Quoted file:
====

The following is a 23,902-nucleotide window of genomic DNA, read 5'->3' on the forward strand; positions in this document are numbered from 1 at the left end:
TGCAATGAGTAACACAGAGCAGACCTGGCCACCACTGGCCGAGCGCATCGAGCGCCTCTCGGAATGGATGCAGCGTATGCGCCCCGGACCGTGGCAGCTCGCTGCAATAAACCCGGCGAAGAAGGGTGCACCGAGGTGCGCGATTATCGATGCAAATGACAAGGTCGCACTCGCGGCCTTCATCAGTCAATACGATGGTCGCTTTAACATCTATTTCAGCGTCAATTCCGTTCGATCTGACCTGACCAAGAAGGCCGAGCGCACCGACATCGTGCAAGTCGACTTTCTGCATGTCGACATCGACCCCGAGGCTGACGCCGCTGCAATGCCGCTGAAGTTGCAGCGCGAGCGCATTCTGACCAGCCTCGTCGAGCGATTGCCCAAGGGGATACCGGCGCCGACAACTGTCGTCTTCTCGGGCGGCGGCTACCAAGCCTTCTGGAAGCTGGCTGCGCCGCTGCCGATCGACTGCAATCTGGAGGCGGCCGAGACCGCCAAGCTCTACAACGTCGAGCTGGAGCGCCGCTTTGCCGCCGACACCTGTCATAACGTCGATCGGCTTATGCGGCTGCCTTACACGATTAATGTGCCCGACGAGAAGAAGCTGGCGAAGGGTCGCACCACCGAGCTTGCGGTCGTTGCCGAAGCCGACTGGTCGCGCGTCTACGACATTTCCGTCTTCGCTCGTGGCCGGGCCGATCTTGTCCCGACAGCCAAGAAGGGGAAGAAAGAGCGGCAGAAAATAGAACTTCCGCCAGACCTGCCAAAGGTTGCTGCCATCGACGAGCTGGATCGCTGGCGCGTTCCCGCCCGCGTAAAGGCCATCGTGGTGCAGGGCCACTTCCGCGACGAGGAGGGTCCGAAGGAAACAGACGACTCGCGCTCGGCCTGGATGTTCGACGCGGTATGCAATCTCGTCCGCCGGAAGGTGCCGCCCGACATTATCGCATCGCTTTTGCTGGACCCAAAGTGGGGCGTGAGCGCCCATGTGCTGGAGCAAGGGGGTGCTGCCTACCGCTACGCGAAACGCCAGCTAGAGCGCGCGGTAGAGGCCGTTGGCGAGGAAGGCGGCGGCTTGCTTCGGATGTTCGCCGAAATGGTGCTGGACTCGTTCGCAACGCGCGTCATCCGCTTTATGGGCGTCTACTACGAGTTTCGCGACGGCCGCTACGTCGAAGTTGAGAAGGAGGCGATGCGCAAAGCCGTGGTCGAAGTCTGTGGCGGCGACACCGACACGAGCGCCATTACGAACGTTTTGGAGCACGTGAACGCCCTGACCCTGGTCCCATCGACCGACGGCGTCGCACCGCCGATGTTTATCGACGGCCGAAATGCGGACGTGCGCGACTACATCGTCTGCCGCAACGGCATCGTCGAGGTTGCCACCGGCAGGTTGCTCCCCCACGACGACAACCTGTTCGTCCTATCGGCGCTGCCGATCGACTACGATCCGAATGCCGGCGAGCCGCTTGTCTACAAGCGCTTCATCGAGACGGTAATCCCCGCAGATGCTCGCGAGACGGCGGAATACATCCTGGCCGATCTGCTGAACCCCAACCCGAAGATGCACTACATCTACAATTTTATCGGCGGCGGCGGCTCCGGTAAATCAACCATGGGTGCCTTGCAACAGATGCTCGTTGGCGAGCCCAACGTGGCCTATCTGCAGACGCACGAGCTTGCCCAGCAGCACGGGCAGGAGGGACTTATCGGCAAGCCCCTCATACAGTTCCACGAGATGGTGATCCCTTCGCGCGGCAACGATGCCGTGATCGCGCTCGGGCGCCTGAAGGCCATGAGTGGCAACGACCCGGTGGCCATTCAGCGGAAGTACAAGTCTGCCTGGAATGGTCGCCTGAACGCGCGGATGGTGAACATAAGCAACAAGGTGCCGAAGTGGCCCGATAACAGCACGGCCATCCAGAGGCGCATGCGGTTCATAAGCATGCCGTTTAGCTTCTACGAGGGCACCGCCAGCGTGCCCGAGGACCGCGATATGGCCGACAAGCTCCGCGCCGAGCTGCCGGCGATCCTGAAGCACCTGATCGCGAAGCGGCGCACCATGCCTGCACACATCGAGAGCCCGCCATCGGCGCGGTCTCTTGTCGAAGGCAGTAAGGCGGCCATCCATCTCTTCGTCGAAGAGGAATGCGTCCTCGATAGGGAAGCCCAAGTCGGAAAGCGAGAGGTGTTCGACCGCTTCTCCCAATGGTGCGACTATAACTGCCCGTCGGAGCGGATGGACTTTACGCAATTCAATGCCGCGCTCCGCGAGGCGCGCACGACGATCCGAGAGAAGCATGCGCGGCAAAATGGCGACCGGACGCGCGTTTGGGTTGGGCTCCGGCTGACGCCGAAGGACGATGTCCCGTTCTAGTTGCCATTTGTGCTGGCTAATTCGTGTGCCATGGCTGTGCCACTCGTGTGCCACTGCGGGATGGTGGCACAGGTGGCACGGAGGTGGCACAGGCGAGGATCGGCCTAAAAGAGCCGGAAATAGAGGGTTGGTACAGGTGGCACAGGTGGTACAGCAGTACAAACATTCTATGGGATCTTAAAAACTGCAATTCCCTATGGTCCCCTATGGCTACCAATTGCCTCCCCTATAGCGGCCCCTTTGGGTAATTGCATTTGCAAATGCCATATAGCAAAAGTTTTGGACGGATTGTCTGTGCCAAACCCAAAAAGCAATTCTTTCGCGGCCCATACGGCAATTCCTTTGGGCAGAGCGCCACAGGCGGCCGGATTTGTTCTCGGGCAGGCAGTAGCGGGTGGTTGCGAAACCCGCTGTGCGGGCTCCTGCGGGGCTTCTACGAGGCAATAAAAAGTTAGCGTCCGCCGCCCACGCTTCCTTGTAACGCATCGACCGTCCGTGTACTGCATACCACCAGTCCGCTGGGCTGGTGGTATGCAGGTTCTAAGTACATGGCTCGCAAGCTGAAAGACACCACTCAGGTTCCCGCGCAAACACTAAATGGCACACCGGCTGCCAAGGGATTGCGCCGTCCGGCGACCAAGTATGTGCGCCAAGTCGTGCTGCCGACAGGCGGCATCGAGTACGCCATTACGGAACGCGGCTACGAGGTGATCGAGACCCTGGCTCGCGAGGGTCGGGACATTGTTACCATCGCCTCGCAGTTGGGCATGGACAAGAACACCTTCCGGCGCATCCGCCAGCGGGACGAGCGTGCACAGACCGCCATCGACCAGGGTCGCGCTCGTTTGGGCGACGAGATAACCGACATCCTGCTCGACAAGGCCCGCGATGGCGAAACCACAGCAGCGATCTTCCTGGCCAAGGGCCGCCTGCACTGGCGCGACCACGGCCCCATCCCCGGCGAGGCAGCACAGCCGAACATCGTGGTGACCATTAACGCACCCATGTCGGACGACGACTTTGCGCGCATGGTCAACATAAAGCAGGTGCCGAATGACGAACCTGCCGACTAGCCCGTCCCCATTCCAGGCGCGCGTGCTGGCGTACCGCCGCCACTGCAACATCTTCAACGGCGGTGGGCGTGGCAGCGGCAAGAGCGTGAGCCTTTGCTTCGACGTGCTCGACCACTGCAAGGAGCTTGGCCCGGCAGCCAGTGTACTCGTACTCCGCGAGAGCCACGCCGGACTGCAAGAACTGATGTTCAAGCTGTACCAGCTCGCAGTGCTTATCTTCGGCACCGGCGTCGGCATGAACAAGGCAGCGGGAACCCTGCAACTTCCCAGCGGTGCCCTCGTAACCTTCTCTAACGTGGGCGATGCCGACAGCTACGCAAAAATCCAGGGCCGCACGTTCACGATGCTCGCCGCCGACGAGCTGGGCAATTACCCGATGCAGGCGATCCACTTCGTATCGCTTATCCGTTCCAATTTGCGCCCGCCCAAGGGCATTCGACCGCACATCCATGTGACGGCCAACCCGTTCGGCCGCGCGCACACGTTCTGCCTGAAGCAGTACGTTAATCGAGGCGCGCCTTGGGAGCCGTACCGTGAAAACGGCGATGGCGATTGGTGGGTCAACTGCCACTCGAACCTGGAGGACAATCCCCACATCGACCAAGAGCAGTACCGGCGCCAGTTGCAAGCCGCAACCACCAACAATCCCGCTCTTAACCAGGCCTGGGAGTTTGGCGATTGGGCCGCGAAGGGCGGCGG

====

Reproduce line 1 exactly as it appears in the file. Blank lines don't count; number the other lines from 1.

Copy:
The following is a 23,902-nucleotide window of genomic DNA, read 5'->3' on the forward strand; positions in this document are numbered from 1 at the left end: